Above: Screenshot of GUI developed for UA CEAC UAgFarm – Instantaneous data view
During the summer, I also prepared for the Fall 2016 internship in Japan. I launched a crowdfunding campaign on Youcaring.net and raised over $2,600 from family, friends, and friends of friends by promoting it on Facebook. 39 people donated.
Above: Crowdfunding campaign on Youcaring.net for internship in Japan.
The internship itself was incredible. The Chiba University and JPFA staff were very kind to me and made sure I had everything I needed. After a week of course work, I started working as a part time laborer in Mirai Co, a large commercial plant factory. I worked there for 5 weeks gaining experience in all tasks that are performed daily in the facility. I then spent 2 weeks working in Raise Farm, a smaller research-focused facility located at the Chiba University campus. Working in two different facilities gave me the opportunity to compare and contrast their different operational styles.
I also had the opportunity to attend a large trade show, the AGRI WORLD Tokyo Expo. Makuhari Messe, a massive convention hall, was the venue for this event. I was able to see many different products being showcased, and discover the latest technology in the agriculture industry.
Left: Full-scale vertical farming / PFAL systems and businessmen at AGRI WORLD Tokyo Expo 2016.
Upon returning to Tucson, I returned to the UA CEAC vertical farm facility, now called “UAgFarm”. I set to work preparing the facility for use. Dr. Kacira offered me the opportunity to continue working in the UAgFarm, even though I had already completed all 8 credits of Internship. He encouraged me that it would be valuable to carry out an experiment in the facility to add to my skill set and knowledge base. We began doing experiments and trials in January 2017. Stakeholders came to visit from Texas, Japan, Qatar, Germany, Mexico, and locally. We carried out two experiments with industry collaboration from HortAmericas and Civic Farms LLC, evaluating the effects of light intensity and fertilizer type on lettuce and basil crop. Along the way we worked with student workers, volunteers, and interns, creating a skilled workforce for this industry. I also had the opportunity to lead the Vertical Farming workshop at the 2017 CEAC Crop Production and Engineering Short Course, an annual industry conference with attendees from all over the world. They were very interested and excited to learn more about this new industry.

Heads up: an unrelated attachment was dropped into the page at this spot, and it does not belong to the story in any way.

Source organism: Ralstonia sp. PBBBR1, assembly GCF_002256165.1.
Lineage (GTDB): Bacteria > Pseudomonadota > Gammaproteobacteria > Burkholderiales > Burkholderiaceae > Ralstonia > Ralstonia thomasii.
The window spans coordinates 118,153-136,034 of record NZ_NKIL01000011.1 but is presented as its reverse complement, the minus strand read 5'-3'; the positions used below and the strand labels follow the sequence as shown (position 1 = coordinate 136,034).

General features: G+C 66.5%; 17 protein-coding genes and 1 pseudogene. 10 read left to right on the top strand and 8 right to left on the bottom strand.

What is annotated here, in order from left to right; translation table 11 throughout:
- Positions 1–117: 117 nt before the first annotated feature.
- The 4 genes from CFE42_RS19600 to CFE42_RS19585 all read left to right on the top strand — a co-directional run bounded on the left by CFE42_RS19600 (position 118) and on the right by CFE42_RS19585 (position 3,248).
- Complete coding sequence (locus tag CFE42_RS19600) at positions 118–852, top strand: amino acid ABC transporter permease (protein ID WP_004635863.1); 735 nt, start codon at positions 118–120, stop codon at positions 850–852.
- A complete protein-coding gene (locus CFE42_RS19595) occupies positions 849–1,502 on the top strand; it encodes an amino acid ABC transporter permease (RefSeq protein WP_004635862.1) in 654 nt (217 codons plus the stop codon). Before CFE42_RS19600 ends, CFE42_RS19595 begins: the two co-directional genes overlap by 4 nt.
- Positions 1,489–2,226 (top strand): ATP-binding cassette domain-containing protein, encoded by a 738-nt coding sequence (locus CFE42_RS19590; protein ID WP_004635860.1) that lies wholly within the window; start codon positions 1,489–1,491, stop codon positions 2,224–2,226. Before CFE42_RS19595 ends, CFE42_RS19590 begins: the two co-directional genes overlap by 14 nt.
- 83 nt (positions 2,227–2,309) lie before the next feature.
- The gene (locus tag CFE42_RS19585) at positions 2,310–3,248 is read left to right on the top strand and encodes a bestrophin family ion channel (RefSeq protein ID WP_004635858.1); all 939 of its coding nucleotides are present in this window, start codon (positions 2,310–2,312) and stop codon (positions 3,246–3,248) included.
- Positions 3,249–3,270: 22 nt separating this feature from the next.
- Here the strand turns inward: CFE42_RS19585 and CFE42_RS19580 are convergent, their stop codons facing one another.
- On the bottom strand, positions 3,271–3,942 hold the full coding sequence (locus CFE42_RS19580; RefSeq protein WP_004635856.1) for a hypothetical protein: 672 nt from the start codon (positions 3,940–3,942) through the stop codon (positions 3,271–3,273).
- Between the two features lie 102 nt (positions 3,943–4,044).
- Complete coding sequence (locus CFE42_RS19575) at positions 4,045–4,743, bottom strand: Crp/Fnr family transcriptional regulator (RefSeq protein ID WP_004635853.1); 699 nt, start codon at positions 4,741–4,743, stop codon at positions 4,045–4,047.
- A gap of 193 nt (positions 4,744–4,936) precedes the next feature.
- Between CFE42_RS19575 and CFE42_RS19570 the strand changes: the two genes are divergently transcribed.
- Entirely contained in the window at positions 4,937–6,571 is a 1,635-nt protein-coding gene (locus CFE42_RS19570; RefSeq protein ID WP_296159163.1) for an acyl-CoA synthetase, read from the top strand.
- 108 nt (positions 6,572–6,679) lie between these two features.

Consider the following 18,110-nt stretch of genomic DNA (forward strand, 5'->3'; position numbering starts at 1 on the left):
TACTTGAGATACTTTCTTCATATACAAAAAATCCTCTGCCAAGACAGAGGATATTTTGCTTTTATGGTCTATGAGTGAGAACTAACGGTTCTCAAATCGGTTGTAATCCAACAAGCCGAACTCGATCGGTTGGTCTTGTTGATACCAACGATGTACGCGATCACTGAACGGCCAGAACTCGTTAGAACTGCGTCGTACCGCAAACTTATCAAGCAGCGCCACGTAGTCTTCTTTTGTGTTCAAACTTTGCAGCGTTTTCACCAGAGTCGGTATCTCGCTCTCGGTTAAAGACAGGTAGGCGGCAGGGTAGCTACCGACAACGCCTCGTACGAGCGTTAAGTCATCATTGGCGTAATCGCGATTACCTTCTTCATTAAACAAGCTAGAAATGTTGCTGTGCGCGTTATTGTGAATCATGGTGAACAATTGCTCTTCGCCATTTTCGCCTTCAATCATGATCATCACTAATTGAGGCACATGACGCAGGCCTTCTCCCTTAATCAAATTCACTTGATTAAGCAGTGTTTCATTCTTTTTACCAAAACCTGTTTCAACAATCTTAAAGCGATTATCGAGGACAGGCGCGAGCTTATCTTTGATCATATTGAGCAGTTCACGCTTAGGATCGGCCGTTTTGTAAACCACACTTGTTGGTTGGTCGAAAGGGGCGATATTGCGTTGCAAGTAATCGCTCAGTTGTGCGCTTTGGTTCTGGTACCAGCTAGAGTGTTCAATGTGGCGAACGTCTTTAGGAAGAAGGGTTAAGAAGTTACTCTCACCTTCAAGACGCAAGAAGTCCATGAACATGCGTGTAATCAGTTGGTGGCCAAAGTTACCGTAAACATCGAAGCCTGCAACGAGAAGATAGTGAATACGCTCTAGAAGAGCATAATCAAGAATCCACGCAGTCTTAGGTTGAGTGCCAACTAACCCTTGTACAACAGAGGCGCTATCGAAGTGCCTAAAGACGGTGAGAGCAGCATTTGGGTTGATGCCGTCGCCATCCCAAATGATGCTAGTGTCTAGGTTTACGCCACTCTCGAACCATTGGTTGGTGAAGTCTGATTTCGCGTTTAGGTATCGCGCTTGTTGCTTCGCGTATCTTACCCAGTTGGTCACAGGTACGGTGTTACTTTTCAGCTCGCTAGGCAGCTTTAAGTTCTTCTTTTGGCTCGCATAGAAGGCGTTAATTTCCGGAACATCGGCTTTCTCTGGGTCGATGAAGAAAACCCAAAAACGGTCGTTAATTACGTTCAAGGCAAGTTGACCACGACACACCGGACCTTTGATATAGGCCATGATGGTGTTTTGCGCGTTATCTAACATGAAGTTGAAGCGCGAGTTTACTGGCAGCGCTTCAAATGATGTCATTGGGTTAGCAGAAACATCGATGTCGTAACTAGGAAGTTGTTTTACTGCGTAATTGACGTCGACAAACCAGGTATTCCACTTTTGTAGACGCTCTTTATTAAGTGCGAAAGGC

I would encourage all students in any degree program to explore their university as much as possible to discover the wealth of opportunities that exist. UA Professors are well connected in their field, all over the world. Talk to your professors, get to know them and let them know your goals! An internship abroad is an extremely valuable addition to your resume.
My next step is to return to Japan, and work for Chiba University and Japan Plant Factory Association as a research assistant and technician. I will also do international relations work attending conferences, and speaking English to an international crowd. I am very grateful to my professors Dr. Murat Kacira, Dr. Chieri Kubota, and Dr. Gene Giacomelli for supporting me in my journey.
For a recording of Alex's final Master's report presentation, click on this link https://youtu.be/1cjsnMy6VME